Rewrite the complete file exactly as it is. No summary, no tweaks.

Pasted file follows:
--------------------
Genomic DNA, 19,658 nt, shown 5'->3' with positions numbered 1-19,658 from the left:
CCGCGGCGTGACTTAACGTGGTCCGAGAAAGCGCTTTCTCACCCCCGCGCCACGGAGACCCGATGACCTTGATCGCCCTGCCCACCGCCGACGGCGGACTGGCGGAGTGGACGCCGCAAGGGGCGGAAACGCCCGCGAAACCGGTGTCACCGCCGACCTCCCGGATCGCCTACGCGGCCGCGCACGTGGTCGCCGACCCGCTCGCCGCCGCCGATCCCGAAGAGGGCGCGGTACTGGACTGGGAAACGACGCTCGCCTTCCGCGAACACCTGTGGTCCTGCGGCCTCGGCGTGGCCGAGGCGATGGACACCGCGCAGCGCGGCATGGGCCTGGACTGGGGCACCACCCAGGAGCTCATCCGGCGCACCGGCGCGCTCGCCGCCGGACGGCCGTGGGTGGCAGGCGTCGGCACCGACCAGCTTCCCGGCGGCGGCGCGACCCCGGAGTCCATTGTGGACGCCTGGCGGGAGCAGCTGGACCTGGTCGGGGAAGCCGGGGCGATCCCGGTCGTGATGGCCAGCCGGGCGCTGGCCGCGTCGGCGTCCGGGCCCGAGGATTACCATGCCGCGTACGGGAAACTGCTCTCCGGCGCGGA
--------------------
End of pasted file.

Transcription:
Genomic DNA, 19,658 nt, shown 5'->3' with positions numbered 1-19,658 from the left:
CCGCGGCGTGACTTAACGTGGTCCGAGAAAGCGCTTTCTCACCCCCGCGCCACGGAGACCCGATGACCTTGATCGCCCTGCCCACCGCCGACGGCGGACTGGCGGAGTGGACGCCGCAAGGGGCGGAAACGCCCGCGAAACCGGTGTCACCGCCGACCTCCCGGATCGCCTACGCGGCCGCGCACGTGGTCGCCGACCCGCTCGCCGCCGCCGATCCCGAAGAGGGCGCGGTACTGGACTGGGAAACGACGCTCGCCTTCCGCGAACACCTGTGGTCCTGCGGCCTCGGCGTGGCCGAGGCGATGGACACCGCGCAGCGCGGCATGGGCCTGGACTGGGGCACCACCCAGGAGCTCATCCGGCGCACCGGCGCGCTCGCCGCCGGACGGCCGTGGGTGGCAGGCGTCGGCACCGACCAGCTTCCCGGCGGCGGCGCGACCCCGGAGTCCATTGTGGACGCCTGGCGGGAGCAGCTGGACCTGGTCGGGGAAGCCGGGGCGATCCCGGTCGTGATGGCCAGCCGGGCGCTGGCCGCGTCGGCGTCCGGGCCCGAGGATTACCATGCCGCGTACGGGAAACTGCTCTCCGGCGCGGA